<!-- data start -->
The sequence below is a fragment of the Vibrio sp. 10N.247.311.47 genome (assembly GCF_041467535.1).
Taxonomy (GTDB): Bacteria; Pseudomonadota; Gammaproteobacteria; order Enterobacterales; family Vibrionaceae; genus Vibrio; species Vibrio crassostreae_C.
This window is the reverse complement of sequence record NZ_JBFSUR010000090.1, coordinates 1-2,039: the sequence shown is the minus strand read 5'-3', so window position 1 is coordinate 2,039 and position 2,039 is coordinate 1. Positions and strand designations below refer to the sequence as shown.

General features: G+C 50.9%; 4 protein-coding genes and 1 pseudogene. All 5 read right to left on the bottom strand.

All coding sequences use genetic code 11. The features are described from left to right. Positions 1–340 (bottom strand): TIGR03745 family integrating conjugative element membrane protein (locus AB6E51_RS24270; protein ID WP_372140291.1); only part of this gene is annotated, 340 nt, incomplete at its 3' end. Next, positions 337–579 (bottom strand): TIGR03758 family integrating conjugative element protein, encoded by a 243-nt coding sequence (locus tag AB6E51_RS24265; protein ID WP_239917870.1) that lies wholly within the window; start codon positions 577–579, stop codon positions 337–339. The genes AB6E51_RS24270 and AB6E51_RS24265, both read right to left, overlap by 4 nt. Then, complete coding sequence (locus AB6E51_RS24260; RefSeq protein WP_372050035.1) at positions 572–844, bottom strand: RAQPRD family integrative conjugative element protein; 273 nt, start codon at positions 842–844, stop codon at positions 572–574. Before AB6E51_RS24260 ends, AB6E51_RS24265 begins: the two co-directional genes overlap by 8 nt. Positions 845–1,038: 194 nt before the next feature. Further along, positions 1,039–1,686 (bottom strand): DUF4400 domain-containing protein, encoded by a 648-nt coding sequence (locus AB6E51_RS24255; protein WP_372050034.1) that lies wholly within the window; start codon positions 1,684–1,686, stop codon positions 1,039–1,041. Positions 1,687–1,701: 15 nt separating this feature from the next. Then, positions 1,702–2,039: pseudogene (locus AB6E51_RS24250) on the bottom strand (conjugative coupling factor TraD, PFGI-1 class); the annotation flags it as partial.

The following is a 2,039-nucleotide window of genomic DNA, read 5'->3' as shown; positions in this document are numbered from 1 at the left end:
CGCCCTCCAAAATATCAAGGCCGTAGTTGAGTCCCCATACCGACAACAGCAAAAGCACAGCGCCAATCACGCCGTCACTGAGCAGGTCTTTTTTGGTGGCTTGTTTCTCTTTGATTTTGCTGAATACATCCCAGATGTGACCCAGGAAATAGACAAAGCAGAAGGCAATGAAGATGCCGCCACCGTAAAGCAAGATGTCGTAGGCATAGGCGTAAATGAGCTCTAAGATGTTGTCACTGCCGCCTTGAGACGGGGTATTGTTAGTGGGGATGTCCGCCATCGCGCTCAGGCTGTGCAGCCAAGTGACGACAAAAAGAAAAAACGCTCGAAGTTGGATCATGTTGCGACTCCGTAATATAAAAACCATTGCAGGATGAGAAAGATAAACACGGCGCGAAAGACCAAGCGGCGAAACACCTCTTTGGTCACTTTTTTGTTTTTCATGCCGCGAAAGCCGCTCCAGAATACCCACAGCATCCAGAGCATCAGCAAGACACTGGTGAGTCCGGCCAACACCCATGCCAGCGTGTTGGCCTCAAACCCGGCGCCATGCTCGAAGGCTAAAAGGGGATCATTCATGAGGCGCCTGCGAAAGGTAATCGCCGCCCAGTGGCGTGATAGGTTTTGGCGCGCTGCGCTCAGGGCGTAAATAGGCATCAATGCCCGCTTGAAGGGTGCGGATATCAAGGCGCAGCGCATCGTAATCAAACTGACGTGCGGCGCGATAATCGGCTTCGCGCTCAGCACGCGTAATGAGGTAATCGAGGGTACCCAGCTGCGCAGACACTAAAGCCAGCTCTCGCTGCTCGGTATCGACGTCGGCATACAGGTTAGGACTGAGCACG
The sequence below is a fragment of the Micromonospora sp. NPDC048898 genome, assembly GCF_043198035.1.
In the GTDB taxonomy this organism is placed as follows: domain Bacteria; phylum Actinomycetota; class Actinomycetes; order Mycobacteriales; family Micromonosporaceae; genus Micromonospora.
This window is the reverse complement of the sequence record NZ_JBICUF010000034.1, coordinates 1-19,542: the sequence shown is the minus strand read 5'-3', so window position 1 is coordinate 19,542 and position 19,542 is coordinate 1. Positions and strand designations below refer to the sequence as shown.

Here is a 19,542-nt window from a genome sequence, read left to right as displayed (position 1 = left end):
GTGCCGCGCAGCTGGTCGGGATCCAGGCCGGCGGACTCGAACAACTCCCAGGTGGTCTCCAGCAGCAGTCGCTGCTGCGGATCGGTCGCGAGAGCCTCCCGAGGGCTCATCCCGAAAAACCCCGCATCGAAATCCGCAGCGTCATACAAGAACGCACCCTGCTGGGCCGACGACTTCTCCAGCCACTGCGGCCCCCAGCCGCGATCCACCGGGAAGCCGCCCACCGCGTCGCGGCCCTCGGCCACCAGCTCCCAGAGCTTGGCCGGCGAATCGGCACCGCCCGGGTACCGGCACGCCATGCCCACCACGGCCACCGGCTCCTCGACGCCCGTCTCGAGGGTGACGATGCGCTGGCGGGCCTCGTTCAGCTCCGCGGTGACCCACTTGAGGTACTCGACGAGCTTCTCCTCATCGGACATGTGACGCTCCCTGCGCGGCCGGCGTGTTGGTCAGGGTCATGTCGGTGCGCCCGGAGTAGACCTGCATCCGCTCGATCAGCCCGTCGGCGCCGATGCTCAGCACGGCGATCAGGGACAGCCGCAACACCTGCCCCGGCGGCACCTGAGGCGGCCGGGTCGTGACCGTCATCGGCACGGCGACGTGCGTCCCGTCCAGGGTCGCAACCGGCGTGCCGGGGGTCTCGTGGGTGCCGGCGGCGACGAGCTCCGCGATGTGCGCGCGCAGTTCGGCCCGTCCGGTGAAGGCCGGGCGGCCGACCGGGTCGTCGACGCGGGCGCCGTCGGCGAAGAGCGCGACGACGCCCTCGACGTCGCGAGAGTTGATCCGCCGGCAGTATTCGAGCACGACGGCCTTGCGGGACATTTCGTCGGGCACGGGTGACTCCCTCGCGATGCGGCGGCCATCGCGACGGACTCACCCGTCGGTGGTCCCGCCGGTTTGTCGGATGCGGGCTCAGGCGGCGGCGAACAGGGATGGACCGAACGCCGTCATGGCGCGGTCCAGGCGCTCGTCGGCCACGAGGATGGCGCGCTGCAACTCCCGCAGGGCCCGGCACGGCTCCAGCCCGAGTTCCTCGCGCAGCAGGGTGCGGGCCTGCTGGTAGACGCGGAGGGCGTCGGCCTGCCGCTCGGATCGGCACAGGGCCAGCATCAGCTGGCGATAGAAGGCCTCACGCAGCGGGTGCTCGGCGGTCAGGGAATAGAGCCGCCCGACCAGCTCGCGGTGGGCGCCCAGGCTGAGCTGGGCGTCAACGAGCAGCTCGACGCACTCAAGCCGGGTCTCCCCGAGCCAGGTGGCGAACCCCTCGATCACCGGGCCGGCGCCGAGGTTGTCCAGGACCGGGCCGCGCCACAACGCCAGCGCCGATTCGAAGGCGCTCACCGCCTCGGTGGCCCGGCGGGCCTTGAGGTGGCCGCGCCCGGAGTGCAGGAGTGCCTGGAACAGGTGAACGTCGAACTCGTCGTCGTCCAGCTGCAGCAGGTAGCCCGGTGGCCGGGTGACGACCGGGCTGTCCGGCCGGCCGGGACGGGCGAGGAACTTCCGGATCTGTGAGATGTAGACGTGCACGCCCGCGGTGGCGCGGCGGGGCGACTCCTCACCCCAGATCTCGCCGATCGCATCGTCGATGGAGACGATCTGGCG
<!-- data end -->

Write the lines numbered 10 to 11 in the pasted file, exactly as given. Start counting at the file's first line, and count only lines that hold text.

This window is the reverse complement of the sequence record NZ_JBICUF010000034.1, coordinates 1-19,542: the sequence shown is the minus strand read 5'-3', so window position 1 is coordinate 19,542 and position 19,542 is coordinate 1. Positions and strand designations below refer to the sequence as shown.

Here is a 19,542-nt window from a genome sequence, read left to right as displayed (position 1 = left end):